Brokers tend to think they are in an industry in which everyone charges the same thing for the same services; therefore, they don’t need a pricing strategy.  And this is precisely why they need a pricing strategy – not every real estate firm provides the same services or quality of service or added-value service.


2. Cut Expenses by 10% Right Away


Many brokerage owners misuse the word expense when they talk about buying buildings or equipment; these are assets. There is a cost for acquiring an asset.  The depreciation of those assets is an expense. Costs of making or buying assets are not expenses; they are the costs of the assets acquired. Expense means you gave up something of value to get revenue. So here, we are talking about expenses to get revenue.

Some brokerages think they are running lean, and there is no waste. A quarterly expense analysis is beneficial to every business.  It confirms whether the “no waste” myth is true or sheds light on areas that can be improved. An expense analysis shows where the firm is spending – over or under – and it leads to better questions surrounding the daily costs and investments to confirm that those costs and expenditures are generating a return for the brokerage. These costs include payroll, software, internet, phone, promotion costs, education and travel, materials and supplies, dues and subscriptions, etc.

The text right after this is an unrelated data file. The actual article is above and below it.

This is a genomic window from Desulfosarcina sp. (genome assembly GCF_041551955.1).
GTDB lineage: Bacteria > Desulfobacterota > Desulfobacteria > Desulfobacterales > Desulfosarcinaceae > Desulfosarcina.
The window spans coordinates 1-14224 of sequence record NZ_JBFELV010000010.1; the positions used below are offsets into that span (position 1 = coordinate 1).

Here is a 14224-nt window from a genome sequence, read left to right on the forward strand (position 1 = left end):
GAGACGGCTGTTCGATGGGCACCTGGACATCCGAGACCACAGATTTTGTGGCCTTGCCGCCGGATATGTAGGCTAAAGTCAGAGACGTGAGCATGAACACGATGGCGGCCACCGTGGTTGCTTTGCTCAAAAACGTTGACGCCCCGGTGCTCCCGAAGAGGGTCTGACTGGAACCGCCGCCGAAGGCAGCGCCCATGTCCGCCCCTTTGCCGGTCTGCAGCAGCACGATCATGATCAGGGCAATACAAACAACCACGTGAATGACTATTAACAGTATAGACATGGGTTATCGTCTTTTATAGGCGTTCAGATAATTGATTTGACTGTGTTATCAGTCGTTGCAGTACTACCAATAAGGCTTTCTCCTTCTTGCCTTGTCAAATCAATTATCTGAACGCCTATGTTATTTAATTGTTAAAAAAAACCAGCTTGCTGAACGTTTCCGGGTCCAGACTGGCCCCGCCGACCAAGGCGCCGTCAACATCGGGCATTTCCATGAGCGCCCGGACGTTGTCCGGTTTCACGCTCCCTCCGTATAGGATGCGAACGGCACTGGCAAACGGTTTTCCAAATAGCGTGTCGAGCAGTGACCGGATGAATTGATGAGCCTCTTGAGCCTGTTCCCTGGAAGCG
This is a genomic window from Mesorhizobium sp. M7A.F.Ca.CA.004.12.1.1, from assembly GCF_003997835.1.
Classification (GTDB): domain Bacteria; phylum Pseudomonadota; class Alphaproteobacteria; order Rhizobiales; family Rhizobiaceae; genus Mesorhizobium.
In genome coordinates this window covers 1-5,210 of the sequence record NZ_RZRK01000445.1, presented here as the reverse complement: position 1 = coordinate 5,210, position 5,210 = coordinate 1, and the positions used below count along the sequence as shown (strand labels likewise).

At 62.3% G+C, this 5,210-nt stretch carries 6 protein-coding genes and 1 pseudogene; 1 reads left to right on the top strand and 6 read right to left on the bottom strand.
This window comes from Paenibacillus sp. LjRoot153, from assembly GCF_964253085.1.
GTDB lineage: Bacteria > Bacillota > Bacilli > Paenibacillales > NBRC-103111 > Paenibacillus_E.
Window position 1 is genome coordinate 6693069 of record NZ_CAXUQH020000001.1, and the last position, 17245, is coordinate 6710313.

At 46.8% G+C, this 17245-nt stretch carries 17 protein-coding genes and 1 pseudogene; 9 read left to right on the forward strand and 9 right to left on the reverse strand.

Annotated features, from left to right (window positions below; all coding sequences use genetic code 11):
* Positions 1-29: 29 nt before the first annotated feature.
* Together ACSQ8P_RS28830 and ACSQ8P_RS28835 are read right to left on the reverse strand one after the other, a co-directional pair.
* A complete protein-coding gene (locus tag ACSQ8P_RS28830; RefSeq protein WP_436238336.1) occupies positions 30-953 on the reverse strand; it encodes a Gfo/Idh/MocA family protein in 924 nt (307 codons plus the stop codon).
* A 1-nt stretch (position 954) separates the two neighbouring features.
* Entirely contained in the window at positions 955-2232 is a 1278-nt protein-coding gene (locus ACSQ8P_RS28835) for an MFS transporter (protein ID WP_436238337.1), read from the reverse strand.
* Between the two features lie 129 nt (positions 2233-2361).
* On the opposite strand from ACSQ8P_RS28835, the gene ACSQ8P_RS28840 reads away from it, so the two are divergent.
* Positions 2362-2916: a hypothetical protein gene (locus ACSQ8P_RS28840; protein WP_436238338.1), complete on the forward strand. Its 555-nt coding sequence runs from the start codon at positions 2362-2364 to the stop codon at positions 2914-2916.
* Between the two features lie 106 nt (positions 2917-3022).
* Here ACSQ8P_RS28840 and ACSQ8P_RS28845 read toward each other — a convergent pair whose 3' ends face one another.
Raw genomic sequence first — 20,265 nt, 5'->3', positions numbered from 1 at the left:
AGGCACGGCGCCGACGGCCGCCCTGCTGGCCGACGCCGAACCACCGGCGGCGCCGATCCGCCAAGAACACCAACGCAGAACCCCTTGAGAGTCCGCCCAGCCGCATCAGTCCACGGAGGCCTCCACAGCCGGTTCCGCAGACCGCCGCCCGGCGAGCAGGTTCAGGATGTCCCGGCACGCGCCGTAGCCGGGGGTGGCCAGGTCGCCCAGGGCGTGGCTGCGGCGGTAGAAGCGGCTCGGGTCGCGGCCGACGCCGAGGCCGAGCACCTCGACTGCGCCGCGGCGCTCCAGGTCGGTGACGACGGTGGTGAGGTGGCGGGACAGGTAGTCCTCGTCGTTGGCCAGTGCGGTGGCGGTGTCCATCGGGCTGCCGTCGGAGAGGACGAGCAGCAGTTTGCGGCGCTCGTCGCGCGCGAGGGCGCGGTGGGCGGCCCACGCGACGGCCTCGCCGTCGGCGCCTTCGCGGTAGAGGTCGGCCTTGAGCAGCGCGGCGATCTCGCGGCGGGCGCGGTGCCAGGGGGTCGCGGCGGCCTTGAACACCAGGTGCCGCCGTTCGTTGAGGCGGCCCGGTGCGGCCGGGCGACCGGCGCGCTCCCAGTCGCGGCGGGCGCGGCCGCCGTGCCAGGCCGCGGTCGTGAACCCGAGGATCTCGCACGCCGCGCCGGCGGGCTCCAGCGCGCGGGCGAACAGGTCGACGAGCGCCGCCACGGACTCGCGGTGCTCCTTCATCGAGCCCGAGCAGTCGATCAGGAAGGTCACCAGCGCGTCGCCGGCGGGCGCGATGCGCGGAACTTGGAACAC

Once expenses are identified as necessary to maintain the standard of service, then confirm the brokerage is getting the most from these expenses.  Once these essential expenses are CONFIRMED, it’s easier to say goodbye to unused subscriptions, selling expenses purchased for one client, underused staff, or any other excess spending.


3. Determine your “Breakeven Point”


To control costs and plan for profitability, the brokerage must know the actual expenses and revenue in real-time and create standards on how to gauge present performance.  Using past revenue/expense/profit data can help set the budget for planned profit in the future.

There are two types of expenses (grouped, they are called overhead) in a brokerage firm – variable and fixed. Production causes variable expenses. No production; no expense. Commissions, fees, overrides are all dependent on Gross Commission Income (GCI); therefore are variable expenses.

Fixed expenses are not caused by production and occur whether anything is sold or not: sales management salaries, advertising, communications, rent, property taxes, auto expense, insurance, etc.